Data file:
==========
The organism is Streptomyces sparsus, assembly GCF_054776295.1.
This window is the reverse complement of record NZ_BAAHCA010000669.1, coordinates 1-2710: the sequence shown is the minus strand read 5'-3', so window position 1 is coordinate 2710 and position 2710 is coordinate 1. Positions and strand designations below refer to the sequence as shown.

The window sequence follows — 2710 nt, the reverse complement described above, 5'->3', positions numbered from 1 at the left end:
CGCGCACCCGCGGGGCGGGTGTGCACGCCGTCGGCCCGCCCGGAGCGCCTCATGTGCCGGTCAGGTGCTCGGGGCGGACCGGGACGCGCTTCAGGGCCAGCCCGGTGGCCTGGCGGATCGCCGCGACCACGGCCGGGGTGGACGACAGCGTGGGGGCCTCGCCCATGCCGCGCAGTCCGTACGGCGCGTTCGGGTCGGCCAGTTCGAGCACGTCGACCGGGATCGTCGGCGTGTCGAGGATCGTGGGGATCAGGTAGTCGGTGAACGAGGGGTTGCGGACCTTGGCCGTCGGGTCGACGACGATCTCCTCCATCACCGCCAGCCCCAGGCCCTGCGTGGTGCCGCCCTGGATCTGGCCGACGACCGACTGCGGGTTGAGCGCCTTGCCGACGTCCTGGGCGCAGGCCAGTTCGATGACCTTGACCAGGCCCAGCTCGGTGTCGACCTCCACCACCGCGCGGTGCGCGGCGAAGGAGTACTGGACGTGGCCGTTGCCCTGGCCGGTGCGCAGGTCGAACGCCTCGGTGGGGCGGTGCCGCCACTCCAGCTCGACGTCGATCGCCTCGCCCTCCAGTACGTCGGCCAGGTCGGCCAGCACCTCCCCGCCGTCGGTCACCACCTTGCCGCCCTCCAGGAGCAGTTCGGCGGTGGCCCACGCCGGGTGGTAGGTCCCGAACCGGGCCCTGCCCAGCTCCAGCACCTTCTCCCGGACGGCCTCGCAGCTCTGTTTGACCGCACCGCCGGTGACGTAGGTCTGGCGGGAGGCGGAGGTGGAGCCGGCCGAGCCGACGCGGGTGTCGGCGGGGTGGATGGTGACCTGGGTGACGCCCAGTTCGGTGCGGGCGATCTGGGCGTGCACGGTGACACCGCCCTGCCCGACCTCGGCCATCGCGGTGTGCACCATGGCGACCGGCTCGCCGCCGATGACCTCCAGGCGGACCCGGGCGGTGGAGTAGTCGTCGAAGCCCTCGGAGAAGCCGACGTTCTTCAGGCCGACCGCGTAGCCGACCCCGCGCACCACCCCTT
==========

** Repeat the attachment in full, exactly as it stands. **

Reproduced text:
The organism is Streptomyces sparsus, assembly GCF_054776295.1.
This window is the reverse complement of record NZ_BAAHCA010000669.1, coordinates 1-2710: the sequence shown is the minus strand read 5'-3', so window position 1 is coordinate 2710 and position 2710 is coordinate 1. Positions and strand designations below refer to the sequence as shown.

The window sequence follows — 2710 nt, the reverse complement described above, 5'->3', positions numbered from 1 at the left end:
CGCGCACCCGCGGGGCGGGTGTGCACGCCGTCGGCCCGCCCGGAGCGCCTCATGTGCCGGTCAGGTGCTCGGGGCGGACCGGGACGCGCTTCAGGGCCAGCCCGGTGGCCTGGCGGATCGCCGCGACCACGGCCGGGGTGGACGACAGCGTGGGGGCCTCGCCCATGCCGCGCAGTCCGTACGGCGCGTTCGGGTCGGCCAGTTCGAGCACGTCGACCGGGATCGTCGGCGTGTCGAGGATCGTGGGGATCAGGTAGTCGGTGAACGAGGGGTTGCGGACCTTGGCCGTCGGGTCGACGACGATCTCCTCCATCACCGCCAGCCCCAGGCCCTGCGTGGTGCCGCCCTGGATCTGGCCGACGACCGACTGCGGGTTGAGCGCCTTGCCGACGTCCTGGGCGCAGGCCAGTTCGATGACCTTGACCAGGCCCAGCTCGGTGTCGACCTCCACCACCGCGCGGTGCGCGGCGAAGGAGTACTGGACGTGGCCGTTGCCCTGGCCGGTGCGCAGGTCGAACGCCTCGGTGGGGCGGTGCCGCCACTCCAGCTCGACGTCGATCGCCTCGCCCTCCAGTACGTCGGCCAGGTCGGCCAGCACCTCCCCGCCGTCGGTCACCACCTTGCCGCCCTCCAGGAGCAGTTCGGCGGTGGCCCACGCCGGGTGGTAGGTCCCGAACCGGGCCCTGCCCAGCTCCAGCACCTTCTCCCGGACGGCCTCGCAGCTCTGTTTGACCGCACCGCCGGTGACGTAGGTCTGGCGGGAGGCGGAGGTGGAGCCGGCCGAGCCGACGCGGGTGTCGGCGGGGTGGATGGTGACCTGGGTGACGCCCAGTTCGGTGCGGGCGATCTGGGCGTGCACGGTGACACCGCCCTGCCCGACCTCGGCCATCGCGGTGTGCACCATGGCGACCGGCTCGCCGCCGATGACCTCCAGGCGGACCCGGGCGGTGGAGTAGTCGTCGAAGCCCTCGGAGAAGCCGACGTTCTTCAGGCCGACCGCGTAGCCGACCCCGCGCACCACCCCTT